May 2, 2007
Butterfly Won’t Get Species Protection
RENO, Nev. -- A butterfly found only at a popular Nevada off-road vehicle site won't receive federal protection as a threatened or endangered species, the U.S. Fish and Wildlife Service decided Wednesday.
After a 12-month review, agency officials said federal listing under the Endangered Species Act is unwarranted because of recently adopted measures to protect the habitat of the Sand Mountain blue butterfly. Also higher-than-expected numbers of the insect were found during a survey last year, fish and wildlife officials said.
"Our finding, after looking at all the available information and the conservation strategy being implemented, is that the threat of the species becoming extinct is no longer there," said Bob Williams, field supervisor of the agency's Nevada office.
Conservationists, who had sought to have the butterfly listed under the Endangered Species Act, branded the decision the latest attempt by the Bush administration to undercut environmental protections. They say butterfly numbers have steadily decreased, and its habitat is rapidly vanishing.
"We have a finding based on a conservation plan that is politically, rather than science-based," said Karen Schambach of Public Employees for Environmental Responsibility. She said the agency was more concerned with promoting off-road recreation than ensuring the viability of the butterfly.
Federal land managers for the first time in March restricted motorcycles, dune buggies and all-terrain vehicles to designated routes at the Sand Mountain Recreation Area, a series of wind blown sand dunes that are the remnants of an ancient lake about 85 miles east of Reno. The dune's shrubs are the butterfly's only known home.
Richard Hilton, president of Friends of Sand Mountain, said the butterfly would be better served by the collaborative conservation plan than by a federal listing, which could shut down one of the largest sand dunes in the West.
"It's a relief there wasn't a listing that would impose further restrictions out there," said Hilton, whose group represents primarily off-roaders.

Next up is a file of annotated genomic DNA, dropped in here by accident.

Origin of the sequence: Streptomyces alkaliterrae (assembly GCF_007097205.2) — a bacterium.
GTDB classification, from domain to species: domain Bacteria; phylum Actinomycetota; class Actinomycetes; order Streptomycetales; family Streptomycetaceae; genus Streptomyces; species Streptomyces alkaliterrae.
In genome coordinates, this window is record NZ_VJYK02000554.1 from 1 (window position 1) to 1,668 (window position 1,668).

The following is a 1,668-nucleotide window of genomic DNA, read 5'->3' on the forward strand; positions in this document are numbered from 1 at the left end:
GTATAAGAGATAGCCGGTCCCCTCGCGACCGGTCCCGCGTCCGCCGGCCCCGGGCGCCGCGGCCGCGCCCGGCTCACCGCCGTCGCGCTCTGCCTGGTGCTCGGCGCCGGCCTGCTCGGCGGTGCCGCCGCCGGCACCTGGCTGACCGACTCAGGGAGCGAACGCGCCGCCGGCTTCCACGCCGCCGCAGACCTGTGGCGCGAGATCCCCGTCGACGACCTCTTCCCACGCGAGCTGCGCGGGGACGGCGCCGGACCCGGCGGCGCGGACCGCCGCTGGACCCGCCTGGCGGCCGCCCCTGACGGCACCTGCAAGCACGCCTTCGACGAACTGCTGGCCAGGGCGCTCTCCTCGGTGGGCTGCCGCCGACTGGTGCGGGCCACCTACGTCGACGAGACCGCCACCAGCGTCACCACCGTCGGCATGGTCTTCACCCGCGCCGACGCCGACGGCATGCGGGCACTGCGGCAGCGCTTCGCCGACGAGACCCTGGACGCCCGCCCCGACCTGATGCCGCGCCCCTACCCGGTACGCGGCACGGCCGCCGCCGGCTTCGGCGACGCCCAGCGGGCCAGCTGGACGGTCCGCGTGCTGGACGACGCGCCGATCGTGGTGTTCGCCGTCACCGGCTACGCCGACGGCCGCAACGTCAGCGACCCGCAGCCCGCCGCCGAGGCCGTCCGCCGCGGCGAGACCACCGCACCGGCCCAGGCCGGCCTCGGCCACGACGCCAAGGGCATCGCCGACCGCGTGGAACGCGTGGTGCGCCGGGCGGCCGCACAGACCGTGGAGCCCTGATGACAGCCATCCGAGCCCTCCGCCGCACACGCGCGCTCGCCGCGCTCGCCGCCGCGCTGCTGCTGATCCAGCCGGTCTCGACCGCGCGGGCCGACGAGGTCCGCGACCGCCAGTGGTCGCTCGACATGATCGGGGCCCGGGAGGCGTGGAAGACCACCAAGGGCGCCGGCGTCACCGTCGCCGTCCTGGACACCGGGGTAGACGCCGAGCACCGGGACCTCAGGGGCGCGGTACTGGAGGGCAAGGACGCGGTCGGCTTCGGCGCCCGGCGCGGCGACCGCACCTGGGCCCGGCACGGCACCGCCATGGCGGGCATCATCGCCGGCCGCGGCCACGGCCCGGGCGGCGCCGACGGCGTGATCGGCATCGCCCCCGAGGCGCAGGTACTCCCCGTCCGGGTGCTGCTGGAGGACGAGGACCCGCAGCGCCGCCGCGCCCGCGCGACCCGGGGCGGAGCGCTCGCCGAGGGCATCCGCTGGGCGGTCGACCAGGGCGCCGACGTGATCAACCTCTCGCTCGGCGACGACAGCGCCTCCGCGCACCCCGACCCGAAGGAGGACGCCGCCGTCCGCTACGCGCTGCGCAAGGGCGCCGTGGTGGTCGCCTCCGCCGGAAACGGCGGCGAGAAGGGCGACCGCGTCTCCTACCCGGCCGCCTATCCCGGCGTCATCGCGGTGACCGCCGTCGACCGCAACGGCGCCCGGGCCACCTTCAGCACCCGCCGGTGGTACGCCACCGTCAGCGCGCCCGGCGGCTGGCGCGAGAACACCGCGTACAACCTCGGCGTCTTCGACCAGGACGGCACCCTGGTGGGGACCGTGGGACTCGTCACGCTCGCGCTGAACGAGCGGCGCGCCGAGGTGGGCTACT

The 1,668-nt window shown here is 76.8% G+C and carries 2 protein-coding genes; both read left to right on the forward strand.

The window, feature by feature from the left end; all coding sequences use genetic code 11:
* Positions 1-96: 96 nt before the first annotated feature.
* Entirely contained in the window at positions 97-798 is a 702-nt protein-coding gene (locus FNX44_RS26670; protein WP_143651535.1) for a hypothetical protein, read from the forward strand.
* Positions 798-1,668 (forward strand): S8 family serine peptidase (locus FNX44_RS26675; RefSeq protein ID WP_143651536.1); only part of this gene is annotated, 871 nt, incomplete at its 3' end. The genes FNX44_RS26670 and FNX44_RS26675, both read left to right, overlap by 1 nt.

Lisa Belenky, staff attorney for Center for Biological Diversity based in Arizona, said conservationists would review the Fish and Wildlife Service's documents before deciding whether to seek a court order requiring a more thorough analysis.
Her group, along with Public Employees for Environmental Responsibility and the Nevada Outdoor Recreation Association, filed a lawsuit in federal court in Sacramento, Calif., in January 2006 to try to force the agency to declare the butterfly an endangered species.
"Federal land managers have already allowed off-roaders to destroy more than half of the butterfly's habitat," Belenky said. "The protections of the Endangered Species Act are desperately needed to preserve the remaining habitat and save this species from extinction."
Last September, University of Nevada, Reno researchers said a first-of-its-kind count found up to 500,000 butterflies in areas where their host plant still exist, significantly more than they had anticipated.
Sand Mountain, which is 600 feet tall and stretches for two miles, attracts about 50,000 off-roaders who pump an estimated $7 million a year into the local economy.
The U.S. Bureau of Land Management is installing fences and signs to confine off-roaders to designated routes in the 4,795-acre recreation area, BLM spokesman Mark Struble said. The restrictions apply to about 60 percent of the area, but Struble said the vast majority of off-road use takes place in areas that will remain open to travel.
Williams said compliance by off-roaders would be monitored.
"If the habitat starts to get eroded again, we'll be in a situation of reviewing our finding again," he said.